House investigates website hackings

The Office of the Chief Administrative Officer (CAO) — the House’s technological maintainer and adviser — informed affected members that the Information Systems Security Office is looking into the matter and they should have temporary websites up shortly.

House officials are expected to hold a meeting late Thursday afternoon to look at what course of action the House should take toward the hackings.

The sites were hacked Wednesday night after President Barack ObamaBarack Hussein ObamaMcCarthy: ‘No deadline on DACA’ Democrats will need to explain if they shut government down over illegal immigration Trump’s first year in office was the year of the woman MORE’s State of the Union address, according to the offices of several affected lawmakers.
 

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As of mid-morning Thursday, several websites were down for maintenance, including those of Reps. Joe WilsonAddison (Joe) Graves WilsonState Department faces mounting cyber threats A Department of Energy foundation: An idea whose time has come Tillerson’s No. 2 faces questions over State cyber closure MORE (R-S.C.), Duncan Hunter (R-Calif.), Harry Mitchell (D-Ariz.), Jesse Jackson Jr. (D-Ill.), Spencer BachusSpencer Thomas BachusOvernight Finance: Trump, lawmakers take key step to immigration deal | Trump urges Congress to bring back earmarks | Tax law poised to create windfall for states | Trump to attend Davos | Dimon walks back bitcoin criticism Manufacturers press Senate to approve Ex-Im board members Now is the time to fix Ex-Im Bank MORE (R-Ala.), Mike Honda (D-Calif.) and Brian Baird (D-Wash.).

It was unclear how many sites had been affected by hackers and how many had been taken down for maintenance as a precaution. 

The CAO is working with GovTrends to get the sites back online. GovTrends oversees the maintenance of about 100 member sites and is one of a few outside technological specialists approved by the CAO.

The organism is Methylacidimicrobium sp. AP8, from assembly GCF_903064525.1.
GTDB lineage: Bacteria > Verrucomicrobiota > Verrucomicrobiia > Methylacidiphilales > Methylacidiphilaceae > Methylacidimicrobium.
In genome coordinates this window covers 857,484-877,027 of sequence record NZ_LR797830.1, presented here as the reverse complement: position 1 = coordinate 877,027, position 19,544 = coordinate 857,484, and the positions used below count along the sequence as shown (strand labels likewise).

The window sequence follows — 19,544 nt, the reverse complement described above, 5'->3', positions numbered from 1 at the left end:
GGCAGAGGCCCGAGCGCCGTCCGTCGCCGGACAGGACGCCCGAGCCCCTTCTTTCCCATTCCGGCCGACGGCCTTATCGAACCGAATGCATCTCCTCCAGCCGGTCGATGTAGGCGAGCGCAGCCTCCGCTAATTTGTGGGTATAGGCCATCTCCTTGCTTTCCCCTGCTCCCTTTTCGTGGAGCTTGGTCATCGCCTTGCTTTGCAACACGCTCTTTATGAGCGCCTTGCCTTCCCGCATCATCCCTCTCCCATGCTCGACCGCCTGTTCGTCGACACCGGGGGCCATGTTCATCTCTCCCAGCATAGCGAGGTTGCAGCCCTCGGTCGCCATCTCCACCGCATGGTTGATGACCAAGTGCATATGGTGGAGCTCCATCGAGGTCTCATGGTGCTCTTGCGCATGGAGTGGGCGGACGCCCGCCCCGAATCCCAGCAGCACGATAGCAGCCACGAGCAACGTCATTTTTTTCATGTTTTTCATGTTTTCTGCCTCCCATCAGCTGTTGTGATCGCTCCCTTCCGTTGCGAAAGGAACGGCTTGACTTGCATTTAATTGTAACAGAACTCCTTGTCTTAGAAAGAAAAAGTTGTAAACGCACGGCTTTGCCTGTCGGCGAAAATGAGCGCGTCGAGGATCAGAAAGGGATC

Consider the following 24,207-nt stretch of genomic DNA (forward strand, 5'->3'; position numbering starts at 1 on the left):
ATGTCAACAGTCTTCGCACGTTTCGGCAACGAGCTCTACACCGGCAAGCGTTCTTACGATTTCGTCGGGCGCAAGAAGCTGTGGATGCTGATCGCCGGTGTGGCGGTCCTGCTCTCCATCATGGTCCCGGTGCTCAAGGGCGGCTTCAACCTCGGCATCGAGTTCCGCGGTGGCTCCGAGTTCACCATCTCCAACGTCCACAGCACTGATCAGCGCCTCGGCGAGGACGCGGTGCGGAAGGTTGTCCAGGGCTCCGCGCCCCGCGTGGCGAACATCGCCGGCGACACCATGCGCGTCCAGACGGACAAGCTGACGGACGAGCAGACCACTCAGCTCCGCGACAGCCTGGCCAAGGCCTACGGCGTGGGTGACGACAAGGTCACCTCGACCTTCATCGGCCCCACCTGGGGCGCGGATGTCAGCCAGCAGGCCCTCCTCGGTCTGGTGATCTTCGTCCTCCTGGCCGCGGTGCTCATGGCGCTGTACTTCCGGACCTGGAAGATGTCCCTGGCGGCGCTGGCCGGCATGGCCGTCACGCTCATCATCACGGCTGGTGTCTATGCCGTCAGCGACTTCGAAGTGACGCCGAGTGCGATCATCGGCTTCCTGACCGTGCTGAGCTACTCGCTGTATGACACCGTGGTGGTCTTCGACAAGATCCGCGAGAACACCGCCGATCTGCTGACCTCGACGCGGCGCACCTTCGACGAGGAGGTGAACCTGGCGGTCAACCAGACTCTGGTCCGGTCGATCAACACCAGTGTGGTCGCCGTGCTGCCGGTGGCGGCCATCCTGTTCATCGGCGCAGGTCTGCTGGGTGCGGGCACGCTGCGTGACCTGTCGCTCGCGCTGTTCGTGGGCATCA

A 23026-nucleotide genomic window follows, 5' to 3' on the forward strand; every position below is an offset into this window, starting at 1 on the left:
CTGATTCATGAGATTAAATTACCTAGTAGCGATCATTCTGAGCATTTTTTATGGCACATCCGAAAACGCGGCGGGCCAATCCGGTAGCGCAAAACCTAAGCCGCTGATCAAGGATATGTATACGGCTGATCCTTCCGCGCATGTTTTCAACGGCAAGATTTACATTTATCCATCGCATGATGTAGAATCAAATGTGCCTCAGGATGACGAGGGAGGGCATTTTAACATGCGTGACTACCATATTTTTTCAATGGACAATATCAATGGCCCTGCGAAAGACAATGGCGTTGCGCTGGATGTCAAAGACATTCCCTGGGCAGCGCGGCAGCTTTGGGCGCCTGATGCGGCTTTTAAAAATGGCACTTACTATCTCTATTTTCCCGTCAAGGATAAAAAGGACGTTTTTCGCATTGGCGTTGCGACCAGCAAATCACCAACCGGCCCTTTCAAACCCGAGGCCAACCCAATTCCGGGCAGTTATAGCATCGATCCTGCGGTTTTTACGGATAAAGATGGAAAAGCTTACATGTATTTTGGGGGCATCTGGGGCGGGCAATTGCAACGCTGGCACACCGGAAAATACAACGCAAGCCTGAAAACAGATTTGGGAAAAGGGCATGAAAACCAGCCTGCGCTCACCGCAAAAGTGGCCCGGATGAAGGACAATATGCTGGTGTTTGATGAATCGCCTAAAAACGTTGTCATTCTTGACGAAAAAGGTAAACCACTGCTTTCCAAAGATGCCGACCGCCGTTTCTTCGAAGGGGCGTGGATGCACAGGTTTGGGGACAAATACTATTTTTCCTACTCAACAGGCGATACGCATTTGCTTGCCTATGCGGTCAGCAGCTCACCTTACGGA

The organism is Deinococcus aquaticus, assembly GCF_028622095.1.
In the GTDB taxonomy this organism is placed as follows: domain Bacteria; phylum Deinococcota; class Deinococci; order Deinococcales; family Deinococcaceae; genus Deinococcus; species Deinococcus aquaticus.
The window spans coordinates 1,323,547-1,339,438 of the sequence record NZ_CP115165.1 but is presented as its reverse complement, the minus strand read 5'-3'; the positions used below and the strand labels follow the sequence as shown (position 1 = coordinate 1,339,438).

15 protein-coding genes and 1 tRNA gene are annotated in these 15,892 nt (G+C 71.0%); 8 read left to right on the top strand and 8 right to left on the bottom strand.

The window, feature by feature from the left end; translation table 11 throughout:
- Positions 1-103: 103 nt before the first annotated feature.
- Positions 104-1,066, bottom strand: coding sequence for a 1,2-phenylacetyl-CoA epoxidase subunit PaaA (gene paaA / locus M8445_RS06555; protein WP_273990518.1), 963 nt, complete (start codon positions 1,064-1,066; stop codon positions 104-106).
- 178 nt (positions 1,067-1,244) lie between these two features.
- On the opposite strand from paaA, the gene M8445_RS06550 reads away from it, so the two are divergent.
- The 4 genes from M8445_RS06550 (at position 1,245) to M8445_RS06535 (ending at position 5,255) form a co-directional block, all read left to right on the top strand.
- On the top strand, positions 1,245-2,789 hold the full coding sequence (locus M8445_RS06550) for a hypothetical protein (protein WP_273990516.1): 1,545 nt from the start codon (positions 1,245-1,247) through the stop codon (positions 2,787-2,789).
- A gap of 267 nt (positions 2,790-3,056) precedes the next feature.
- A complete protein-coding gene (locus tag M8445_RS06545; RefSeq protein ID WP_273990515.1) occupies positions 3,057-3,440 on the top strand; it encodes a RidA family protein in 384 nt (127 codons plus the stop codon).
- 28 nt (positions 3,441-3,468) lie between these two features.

Hunter's office said they have still to hear from GovTrends as to the extent of the damage to the site and they have been given no indication as to when their site will be back up and running normally.

If GovTrends does not put the affected websites back online within the next several hours, the CAO is planning to insert "placeholders" on to the sites that detail the member office's contact information and which site users are attempting to view, according to CAO spokesman Jeff Ventura.

Users are now greeted with the words, "This site is currently undergoing maintenance. Please check back soon." And no indication is given of whose site they are attempting to access.

Many of the affected lawmakers’ websites have fallen victim to hackers in the past. Last August nearly a dozen websites of members were hacked and defaced due to what their site host, GovTrends, said were uncomplex password configurations. 

Wilson’s site experienced an overwhelming amount of traffic after Obama’s first address to a joint session of Congress last year, when the lawmaker’s shout of “You lie!” landed him in the national spotlight. The burst in traffic caused the site to go down overnight, and while it was back up and running the next morning, it was operating on a bare-bones template.
 
GovTrends founder Ab Emam did not immediately return calls requesting comment. But the GovTrends website describes its services for prospective customers as such: “All our services are heavily built on open-source platforms. Open-source is a development method for building powerful Web applications with the promise of better security."

-- This article was updated at 12:24 p.m.